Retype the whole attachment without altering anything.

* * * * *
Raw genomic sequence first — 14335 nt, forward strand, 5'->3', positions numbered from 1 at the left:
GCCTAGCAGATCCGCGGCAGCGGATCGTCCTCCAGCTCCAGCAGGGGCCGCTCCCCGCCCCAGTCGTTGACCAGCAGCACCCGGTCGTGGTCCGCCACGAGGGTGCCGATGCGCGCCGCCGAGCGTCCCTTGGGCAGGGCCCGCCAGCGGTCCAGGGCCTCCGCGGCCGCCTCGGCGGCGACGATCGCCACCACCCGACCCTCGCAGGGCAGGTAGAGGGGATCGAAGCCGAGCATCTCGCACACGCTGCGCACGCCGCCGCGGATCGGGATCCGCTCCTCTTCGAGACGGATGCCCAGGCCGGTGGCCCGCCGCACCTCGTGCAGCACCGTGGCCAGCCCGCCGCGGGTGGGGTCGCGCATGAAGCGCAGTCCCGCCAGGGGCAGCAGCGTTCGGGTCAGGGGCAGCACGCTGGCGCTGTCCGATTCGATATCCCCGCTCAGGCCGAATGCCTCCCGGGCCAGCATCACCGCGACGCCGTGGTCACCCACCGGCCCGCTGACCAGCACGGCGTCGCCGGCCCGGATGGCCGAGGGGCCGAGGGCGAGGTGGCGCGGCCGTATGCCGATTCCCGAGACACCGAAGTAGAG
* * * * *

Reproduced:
Raw genomic sequence first — 14335 nt, forward strand, 5'->3', positions numbered from 1 at the left:
GCCTAGCAGATCCGCGGCAGCGGATCGTCCTCCAGCTCCAGCAGGGGCCGCTCCCCGCCCCAGTCGTTGACCAGCAGCACCCGGTCGTGGTCCGCCACGAGGGTGCCGATGCGCGCCGCCGAGCGTCCCTTGGGCAGGGCCCGCCAGCGGTCCAGGGCCTCCGCGGCCGCCTCGGCGGCGACGATCGCCACCACCCGACCCTCGCAGGGCAGGTAGAGGGGATCGAAGCCGAGCATCTCGCACACGCTGCGCACGCCGCCGCGGATCGGGATCCGCTCCTCTTCGAGACGGATGCCCAGGCCGGTGGCCCGCCGCACCTCGTGCAGCACCGTGGCCAGCCCGCCGCGGGTGGGGTCGCGCATGAAGCGCAGTCCCGCCAGGGGCAGCAGCGTTCGGGTCAGGGGCAGCACGCTGGCGCTGTCCGATTCGATATCCCCGCTCAGGCCGAATGCCTCCCGGGCCAGCATCACCGCGACGCCGTGGTCACCCACCGGCCCGCTGACCAGCACGGCGTCGCCGGCCCGGATGGCCGAGGGGCCGAGGGCGAGGTGGCGCGGCCGTATGCCGATTCCCGAGACACCGAAGTAGAG